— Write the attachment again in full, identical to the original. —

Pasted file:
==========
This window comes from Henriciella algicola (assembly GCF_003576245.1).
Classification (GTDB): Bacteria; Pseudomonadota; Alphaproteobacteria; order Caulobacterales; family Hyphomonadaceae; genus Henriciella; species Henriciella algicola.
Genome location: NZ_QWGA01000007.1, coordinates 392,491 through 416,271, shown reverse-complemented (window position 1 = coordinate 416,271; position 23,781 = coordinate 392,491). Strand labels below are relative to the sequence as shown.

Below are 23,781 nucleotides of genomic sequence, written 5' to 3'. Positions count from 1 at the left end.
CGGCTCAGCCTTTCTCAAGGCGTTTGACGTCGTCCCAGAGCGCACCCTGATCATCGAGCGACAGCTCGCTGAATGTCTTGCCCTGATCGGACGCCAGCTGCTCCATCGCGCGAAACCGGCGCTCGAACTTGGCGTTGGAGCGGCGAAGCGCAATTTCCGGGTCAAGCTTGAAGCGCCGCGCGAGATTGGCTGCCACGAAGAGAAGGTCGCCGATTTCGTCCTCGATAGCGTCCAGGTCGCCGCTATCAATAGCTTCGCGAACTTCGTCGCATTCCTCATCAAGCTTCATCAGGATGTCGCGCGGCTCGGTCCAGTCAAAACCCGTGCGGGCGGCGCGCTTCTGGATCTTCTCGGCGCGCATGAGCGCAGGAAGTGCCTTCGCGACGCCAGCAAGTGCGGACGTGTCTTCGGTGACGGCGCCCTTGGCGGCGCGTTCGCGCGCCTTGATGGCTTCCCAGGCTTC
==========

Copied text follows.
This window comes from Henriciella algicola (assembly GCF_003576245.1).
Classification (GTDB): Bacteria; Pseudomonadota; Alphaproteobacteria; order Caulobacterales; family Hyphomonadaceae; genus Henriciella; species Henriciella algicola.
Genome location: NZ_QWGA01000007.1, coordinates 392,491 through 416,271, shown reverse-complemented (window position 1 = coordinate 416,271; position 23,781 = coordinate 392,491). Strand labels below are relative to the sequence as shown.

Below are 23,781 nucleotides of genomic sequence, written 5' to 3'. Positions count from 1 at the left end.
CGGCTCAGCCTTTCTCAAGGCGTTTGACGTCGTCCCAGAGCGCACCCTGATCATCGAGCGACAGCTCGCTGAATGTCTTGCCCTGATCGGACGCCAGCTGCTCCATCGCGCGAAACCGGCGCTCGAACTTGGCGTTGGAGCGGCGAAGCGCAATTTCCGGGTCAAGCTTGAAGCGCCGCGCGAGATTGGCTGCCACGAAGAGAAGGTCGCCGATTTCGTCCTCGATAGCGTCCAGGTCGCCGCTATCAATAGCTTCGCGAACTTCGTCGCATTCCTCATCAAGCTTCATCAGGATGTCGCGCGGCTCGGTCCAGTCAAAACCCGTGCGGGCGGCGCGCTTCTGGATCTTCTCGGCGCGCATGAGCGCAGGAAGTGCCTTCGCGACGCCAGCAAGTGCGGACGTGTCTTCGGTGACGGCGCCCTTGGCGGCGCGTTCGCGCGCCTTGATGGCTTCCCAGGCTTC